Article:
Time zone

Argentina has a GMT−3 time zone, which means that it is 3 hours behind the Greenwich Meridian, and Chile has the GMT−4 time zone, therefore, it is one hour behind Argentina. Every year, Chile adjusts the clock to change to winter time. This is a government decision that is important to take into account.


Spanish is the official language both in Argentina and Chile.

In the larger cities or most touristic towns, you will find people who also speak English, but this is uncommon in rural areas.


The local currency in Argentina is the Argentinian peso.

The local currency in Chile is the Chilean peso.


The climate in Patagonia changes rapidly and is relatively unpredictable. You can easily experience all four seasons in a single day, and we are not exaggerating! It should come as no surprise to get caught in a snowfall during the summer, or experience a clear, warm day during the winter.

In general, we can describe the climate in Patagonia as follows:


SPRING From mid-September to mid-December Minimum temperatures range from 3 °C to 7 °C (37-45 °F), and maximum temperatures between 14 °C and 18 °C (57-64 °F). It can be warm or cold during the day, and cold during the night. There is a chance for strong winds to occur. High probability, especially in September. From 12 to 14 hours per day, depending on the month
SUMMER From mid-December to mid-March Minimum temperatures range from 6 °C to 10 °C (43-50 °F), and maximum temperatures between 17 °C and 25 °C (63-77 °F). Days are warm and nights are cool. Strong winds occur during the summer. Probable rainfall. From 13 to 17 hours per day, depending on the month
FALL From mid-March to mid-June Minimum temperatures range from −3 °C to 3 °C (27-37 °F), and maximum temperatures between 5 °C and 13 °C (41-55 °F). Days are cool and nights are cold. There are chances of rain and snow late in the season. High probability of rainfall, especially at the end of the season. From 8 to 11 hours per day, depending on the month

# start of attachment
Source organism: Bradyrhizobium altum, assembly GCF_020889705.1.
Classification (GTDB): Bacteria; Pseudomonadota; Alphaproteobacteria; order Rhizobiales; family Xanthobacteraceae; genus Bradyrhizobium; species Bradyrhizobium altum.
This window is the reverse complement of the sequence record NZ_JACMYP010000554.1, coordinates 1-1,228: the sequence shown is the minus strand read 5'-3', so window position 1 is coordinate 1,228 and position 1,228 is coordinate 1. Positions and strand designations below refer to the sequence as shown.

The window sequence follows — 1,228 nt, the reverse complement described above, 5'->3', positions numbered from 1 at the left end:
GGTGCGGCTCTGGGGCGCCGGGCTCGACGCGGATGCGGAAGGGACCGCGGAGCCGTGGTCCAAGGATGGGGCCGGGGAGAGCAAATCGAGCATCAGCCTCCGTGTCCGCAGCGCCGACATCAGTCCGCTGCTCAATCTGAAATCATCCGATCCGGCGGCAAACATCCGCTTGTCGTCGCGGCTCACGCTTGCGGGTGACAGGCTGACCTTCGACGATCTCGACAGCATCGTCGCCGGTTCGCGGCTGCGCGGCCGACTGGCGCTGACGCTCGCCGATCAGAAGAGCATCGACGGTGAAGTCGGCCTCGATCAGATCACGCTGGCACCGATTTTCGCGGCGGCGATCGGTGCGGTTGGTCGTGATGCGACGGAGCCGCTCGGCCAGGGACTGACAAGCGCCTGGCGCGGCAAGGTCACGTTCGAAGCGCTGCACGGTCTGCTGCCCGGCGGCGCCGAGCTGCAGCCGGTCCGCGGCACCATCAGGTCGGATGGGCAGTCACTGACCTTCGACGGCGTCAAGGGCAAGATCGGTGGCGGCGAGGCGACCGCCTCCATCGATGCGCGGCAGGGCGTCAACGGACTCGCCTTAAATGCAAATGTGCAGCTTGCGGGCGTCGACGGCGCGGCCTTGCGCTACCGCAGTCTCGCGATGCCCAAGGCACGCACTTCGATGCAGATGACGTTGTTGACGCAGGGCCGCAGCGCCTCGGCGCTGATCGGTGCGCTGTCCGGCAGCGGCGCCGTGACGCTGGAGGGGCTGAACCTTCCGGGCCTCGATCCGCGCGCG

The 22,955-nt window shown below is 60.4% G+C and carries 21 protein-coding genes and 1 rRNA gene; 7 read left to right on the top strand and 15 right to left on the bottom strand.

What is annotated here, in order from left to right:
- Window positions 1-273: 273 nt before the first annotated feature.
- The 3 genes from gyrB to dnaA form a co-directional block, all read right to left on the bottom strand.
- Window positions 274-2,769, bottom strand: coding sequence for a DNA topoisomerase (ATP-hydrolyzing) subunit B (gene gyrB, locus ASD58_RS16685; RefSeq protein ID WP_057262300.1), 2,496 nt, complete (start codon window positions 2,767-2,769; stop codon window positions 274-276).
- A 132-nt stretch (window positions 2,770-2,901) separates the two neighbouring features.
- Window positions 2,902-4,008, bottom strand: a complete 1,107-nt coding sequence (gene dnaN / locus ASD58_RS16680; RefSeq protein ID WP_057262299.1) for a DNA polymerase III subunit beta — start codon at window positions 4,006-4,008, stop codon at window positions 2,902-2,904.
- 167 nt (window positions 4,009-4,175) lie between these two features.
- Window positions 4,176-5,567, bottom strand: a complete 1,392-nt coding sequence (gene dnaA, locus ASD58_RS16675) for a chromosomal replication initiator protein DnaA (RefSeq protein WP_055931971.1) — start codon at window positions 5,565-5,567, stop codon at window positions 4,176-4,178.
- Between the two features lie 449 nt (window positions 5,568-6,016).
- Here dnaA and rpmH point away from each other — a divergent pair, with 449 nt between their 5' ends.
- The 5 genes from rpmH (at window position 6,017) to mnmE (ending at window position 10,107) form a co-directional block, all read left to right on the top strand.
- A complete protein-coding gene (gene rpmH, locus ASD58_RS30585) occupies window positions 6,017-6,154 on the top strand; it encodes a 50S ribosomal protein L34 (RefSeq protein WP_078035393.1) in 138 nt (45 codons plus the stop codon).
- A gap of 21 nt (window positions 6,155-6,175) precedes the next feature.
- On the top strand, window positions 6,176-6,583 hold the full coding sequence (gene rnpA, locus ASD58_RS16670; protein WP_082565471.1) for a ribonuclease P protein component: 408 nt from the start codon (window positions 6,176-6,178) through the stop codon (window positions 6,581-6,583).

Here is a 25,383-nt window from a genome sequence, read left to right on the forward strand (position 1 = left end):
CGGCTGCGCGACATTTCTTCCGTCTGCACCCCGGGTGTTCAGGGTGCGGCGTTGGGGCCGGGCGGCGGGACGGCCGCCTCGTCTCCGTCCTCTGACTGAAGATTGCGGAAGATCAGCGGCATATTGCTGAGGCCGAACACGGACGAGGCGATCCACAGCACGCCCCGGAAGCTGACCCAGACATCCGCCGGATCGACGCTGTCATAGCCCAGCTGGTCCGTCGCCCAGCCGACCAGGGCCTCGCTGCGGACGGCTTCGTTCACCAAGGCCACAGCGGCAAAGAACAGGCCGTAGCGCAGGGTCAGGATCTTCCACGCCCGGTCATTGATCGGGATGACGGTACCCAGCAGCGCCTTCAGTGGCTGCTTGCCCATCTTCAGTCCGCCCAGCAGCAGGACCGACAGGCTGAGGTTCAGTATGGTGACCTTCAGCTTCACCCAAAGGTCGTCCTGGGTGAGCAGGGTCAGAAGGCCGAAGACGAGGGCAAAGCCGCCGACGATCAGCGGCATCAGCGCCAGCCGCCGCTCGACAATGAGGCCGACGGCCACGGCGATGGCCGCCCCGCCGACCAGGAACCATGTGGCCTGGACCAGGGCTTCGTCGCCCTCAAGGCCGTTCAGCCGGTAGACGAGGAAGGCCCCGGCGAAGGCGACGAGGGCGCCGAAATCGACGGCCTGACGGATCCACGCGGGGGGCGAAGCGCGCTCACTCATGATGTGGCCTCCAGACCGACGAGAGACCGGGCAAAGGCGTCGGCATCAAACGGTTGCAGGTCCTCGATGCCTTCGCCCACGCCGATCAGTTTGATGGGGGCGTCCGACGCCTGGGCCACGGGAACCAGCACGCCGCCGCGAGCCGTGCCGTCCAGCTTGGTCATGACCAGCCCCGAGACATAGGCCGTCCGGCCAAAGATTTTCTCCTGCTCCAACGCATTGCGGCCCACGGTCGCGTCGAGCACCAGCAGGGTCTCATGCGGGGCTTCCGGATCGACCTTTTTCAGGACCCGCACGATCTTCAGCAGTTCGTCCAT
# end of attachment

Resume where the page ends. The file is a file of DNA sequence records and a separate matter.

WINTER From mid-June to mid-September Minimum temperatures range from −10 °C to 0 °C (14-32 °F), and maximum temperatures between 5 °C and 8 °C (45-46 °F). The weather is cold and winds are moderate. There is a chance of snowfalls and low visibility. Snow, ice and rain are very likely. From 8 to 10 hours per day, depending on the month


The native fauna of the Argentinian Patagonia include deer (e.g., the huemul and the pudu), pumas, maras and Patagonian hares, guanacos, foxes, condors, black-necked swans, and rheas.

The marine fauna includes sea lions and elephant seals, whales, orcas, petrels, cormorants, dolphins, Commerson’s dolphins and penguins.

The Península Valdés receives the largest breeding population of southern right whales in the world, with more than 2,000 catalogued by the Whale Conservation Institute and the Ocean Alliance. The region comprises six nature reserves and is considered one of the main and most important whales watching destinations on the globe, especially around Puerto Pirámides and the city of Puerto Madryn.

Electric voltage in Patagonia

The voltage in Chile and Argentina is 220 volts, 50 cycles (220v 50Hz).

Therefore, for 110-volt electronic devices you will need to use a transformer.

In addition, we recommend a travel adapter as you will find various forms of plugs during your trip.

Vaccines required for Patagonia

Chile and Argentina do not require a vaccination certificate to enter the country.

In addition, medication to treat rabies and malaria are not considered necessary to go to Patagonia.